Credit: Thomas Campbell-USA TODAY Sports
Jarred Cosart heard it all offseason.
Average walk and strikeout rates brought talk the 1.95 ERA he posted was due for some form of “regression” in 2014.
He was quick to defend himself in social media.
On the eve of his first spring start, a short interview with Cosart aired on CSN Houston, with the second year pitcher sounding contrite and confident with the adjustments he made this off-season.
"“The knock last year, with all the walks, that’s something I had to live with all off-season…hearing everybody talk about it…I didn’t have to deal with that in the minor leagues”"
The amount of runners put on base via the walk over his 60 major-league innings is a legitimate criticism. Post-promotion, his walk rate increased to 5.3 BB/9, as opposed to a career minor-league number of 3.6 BB/9. To help, Cosart developed an uncanny ability to leave runners on-base 85.9% of the time. An above league-average ground ball rate of 54.5% is effective at quashing rallies, but reducing the amount of free runners would help, also.
Cosart failed to bring his high minor-league strikeout rate (7.8K/9IP) with him upon promotion last summer, but that shouldn’t mean it will stall at his 2013 rate (5.0/9) going forward.
During his ascent through the Phillies system (2009-10), he notched a strikeout rate of 8.6/9. 2011 brought a promotion to high-A Clearwater and later a trade to the Astros in July, but also a dip in K/9.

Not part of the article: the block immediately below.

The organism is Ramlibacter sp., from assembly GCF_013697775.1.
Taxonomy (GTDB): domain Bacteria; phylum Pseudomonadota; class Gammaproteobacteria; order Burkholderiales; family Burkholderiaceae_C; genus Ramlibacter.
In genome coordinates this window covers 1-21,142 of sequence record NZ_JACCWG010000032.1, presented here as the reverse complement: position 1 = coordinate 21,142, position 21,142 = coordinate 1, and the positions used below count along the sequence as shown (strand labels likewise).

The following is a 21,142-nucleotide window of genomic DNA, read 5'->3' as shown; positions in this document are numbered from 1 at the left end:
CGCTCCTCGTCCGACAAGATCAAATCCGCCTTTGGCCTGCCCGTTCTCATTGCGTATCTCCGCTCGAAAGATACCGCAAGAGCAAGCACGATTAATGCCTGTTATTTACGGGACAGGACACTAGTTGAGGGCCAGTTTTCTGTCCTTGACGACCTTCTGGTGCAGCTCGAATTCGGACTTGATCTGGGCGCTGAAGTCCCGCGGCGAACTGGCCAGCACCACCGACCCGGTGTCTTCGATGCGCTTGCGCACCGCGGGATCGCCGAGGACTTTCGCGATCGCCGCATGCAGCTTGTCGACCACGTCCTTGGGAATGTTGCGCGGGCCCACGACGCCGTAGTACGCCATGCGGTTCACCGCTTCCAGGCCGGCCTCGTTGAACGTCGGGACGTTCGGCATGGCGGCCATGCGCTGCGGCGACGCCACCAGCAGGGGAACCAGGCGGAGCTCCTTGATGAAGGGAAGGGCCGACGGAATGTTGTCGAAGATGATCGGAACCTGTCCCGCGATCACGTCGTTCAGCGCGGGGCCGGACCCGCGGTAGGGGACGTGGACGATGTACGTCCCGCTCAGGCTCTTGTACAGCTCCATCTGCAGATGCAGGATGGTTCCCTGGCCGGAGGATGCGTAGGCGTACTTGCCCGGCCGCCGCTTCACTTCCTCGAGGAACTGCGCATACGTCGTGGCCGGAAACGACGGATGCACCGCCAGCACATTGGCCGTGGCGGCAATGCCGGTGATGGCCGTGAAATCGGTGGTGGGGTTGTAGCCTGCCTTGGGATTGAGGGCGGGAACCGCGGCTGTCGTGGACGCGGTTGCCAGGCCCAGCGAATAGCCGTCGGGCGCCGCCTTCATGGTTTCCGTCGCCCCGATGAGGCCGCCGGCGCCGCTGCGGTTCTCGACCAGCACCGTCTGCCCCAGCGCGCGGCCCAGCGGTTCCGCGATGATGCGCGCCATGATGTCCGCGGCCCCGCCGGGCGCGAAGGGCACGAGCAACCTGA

Cosart would save perhaps his best minor-league work for AAA. His K/9 spiked to its highest level (8.7/9) since rookie ball as he readied for a promotion to Houston.
On his word, Cosart seems to understand where his shortcomings are: Putting too many runners on-base. It could be a problem that is remedied by logging major-league innings and taking advice from those that have been there before.
That said, manager Bo Porter cited an increased measure of maturity in Cosart this spring. The second-year starter is said to be shadowing off-season acquisition Scott Feldman, looking to glean information that could help solidify his long-term role in the Astros rotation.
He also seems to realize the importance of working out mechanical issues in a bullpen session.
"“I made some small mechanical adjustments…you know, it’s something simple…it’s more with my rhythm. Which is obviously, when you get out there in front of 40,000 people in Texas…it’s a little more difficult to do in the bullpen. If you go to a major league spring training, and you watch the bullpens, they’re all going to be pretty good.”"
Anxious to carve out a sustained role with the Astros, Jarred Cosart understands this spring is the time to do it. His growth on-field and as a reliable clubhouse member is paramount for a club looking for leaders in both capacities.
Jarred Cosart makes his spring debut versus the Atlanta Braves today at 12:05 CST.
Some statistical analysis courtesy of Fangraphs.